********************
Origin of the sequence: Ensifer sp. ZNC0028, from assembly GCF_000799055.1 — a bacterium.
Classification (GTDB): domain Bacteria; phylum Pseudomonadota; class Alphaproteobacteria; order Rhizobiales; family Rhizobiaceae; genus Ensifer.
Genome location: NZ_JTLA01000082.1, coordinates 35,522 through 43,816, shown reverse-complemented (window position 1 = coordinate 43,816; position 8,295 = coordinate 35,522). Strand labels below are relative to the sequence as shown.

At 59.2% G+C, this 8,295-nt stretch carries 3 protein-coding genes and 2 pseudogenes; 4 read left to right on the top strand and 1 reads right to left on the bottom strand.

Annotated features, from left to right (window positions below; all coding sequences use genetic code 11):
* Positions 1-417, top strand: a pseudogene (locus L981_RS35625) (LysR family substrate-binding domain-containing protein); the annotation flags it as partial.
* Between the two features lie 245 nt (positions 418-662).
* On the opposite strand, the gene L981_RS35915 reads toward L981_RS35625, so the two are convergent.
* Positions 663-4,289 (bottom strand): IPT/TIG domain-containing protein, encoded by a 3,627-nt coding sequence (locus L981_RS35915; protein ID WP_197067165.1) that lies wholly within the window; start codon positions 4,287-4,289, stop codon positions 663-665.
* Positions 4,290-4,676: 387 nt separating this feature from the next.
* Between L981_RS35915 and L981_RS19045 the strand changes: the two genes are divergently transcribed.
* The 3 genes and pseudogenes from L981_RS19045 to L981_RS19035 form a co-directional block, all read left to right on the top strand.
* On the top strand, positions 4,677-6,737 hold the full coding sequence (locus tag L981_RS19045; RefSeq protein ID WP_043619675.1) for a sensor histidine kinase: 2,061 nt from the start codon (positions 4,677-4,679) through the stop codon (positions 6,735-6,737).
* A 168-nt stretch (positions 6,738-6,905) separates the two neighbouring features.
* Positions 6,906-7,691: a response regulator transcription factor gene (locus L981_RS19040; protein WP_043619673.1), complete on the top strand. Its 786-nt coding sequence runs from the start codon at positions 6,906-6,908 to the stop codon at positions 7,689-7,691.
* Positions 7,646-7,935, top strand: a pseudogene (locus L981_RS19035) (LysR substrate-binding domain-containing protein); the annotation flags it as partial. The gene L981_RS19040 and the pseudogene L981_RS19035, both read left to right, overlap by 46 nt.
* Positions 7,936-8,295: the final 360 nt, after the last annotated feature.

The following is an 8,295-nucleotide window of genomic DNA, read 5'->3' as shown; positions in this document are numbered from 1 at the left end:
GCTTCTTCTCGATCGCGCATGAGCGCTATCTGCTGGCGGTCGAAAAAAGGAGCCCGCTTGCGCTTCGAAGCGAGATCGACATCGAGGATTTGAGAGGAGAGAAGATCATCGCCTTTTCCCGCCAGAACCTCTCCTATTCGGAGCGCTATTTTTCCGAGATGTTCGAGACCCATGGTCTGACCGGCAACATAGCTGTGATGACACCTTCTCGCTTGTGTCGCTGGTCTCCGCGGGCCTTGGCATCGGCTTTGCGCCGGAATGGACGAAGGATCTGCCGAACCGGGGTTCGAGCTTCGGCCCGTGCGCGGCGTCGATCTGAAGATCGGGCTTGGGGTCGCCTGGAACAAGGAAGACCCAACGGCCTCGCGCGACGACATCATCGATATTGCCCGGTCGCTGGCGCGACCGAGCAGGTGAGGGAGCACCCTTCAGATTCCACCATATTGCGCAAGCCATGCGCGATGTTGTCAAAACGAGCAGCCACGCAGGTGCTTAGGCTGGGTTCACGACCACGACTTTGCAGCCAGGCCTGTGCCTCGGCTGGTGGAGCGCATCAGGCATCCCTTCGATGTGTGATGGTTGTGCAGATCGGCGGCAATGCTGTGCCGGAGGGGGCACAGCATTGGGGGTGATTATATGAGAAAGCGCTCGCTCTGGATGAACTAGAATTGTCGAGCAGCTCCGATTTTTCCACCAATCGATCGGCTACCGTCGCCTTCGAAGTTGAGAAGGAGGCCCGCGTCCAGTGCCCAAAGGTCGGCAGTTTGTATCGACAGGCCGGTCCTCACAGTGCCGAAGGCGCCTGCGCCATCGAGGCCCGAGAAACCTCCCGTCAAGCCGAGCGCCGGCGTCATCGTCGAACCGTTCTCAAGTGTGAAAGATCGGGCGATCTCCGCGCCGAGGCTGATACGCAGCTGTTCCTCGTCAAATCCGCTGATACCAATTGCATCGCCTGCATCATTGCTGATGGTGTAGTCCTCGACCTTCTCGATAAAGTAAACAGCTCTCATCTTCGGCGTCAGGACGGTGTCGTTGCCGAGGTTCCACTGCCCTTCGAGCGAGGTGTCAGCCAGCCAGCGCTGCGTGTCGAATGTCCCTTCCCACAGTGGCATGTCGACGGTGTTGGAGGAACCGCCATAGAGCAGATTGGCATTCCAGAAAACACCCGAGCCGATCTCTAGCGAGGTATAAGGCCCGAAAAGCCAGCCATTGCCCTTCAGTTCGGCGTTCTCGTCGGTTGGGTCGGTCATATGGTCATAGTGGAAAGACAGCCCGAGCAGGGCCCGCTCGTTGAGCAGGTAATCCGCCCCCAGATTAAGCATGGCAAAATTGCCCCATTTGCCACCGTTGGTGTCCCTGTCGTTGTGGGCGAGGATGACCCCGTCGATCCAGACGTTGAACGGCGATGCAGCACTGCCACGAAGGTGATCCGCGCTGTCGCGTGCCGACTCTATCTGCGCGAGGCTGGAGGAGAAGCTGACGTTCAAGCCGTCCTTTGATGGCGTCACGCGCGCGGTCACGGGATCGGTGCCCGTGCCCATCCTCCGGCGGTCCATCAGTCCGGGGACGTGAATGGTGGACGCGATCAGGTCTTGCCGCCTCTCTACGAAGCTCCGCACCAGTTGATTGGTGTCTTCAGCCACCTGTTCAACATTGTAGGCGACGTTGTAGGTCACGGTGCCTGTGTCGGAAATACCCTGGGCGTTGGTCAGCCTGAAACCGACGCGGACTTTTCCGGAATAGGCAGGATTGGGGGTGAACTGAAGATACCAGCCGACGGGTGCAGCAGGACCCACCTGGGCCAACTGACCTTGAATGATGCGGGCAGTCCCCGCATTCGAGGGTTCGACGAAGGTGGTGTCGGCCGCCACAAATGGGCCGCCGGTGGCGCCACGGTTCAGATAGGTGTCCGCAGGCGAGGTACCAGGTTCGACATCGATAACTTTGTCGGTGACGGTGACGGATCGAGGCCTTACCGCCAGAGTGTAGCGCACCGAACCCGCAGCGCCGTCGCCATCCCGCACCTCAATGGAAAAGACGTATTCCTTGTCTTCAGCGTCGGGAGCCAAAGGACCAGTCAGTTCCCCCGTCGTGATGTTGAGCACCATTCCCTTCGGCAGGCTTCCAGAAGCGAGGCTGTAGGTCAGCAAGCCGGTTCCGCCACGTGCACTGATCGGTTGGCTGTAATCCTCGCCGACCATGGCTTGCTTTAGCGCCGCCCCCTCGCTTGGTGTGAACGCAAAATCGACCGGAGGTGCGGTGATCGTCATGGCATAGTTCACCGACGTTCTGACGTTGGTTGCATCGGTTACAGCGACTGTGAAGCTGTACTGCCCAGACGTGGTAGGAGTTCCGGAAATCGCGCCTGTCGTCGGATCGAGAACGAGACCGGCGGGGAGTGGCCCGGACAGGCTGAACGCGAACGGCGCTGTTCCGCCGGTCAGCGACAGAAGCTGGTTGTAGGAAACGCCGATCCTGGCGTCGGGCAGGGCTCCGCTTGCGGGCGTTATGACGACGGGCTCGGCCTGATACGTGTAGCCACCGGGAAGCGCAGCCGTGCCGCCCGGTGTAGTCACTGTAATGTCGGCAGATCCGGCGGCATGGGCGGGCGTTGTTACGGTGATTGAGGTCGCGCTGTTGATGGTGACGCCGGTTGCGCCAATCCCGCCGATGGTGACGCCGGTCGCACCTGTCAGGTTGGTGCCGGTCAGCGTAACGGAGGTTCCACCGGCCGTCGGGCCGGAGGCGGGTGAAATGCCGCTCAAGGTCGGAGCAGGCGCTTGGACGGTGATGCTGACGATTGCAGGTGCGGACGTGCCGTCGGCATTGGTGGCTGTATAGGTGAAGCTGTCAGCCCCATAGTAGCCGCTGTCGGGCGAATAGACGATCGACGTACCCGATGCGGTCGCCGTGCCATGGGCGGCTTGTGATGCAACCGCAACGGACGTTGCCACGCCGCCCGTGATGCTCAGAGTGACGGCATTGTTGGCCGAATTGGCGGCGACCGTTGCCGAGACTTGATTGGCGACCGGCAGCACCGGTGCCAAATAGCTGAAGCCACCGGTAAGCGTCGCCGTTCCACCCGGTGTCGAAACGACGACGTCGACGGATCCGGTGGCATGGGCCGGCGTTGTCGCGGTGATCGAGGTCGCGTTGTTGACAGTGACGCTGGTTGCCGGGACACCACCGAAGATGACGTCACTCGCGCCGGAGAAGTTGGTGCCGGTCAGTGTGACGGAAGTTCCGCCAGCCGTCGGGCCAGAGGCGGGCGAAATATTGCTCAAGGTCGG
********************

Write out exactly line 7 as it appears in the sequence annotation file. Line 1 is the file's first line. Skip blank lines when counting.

* Between the two features lie 245 nt (positions 418-662).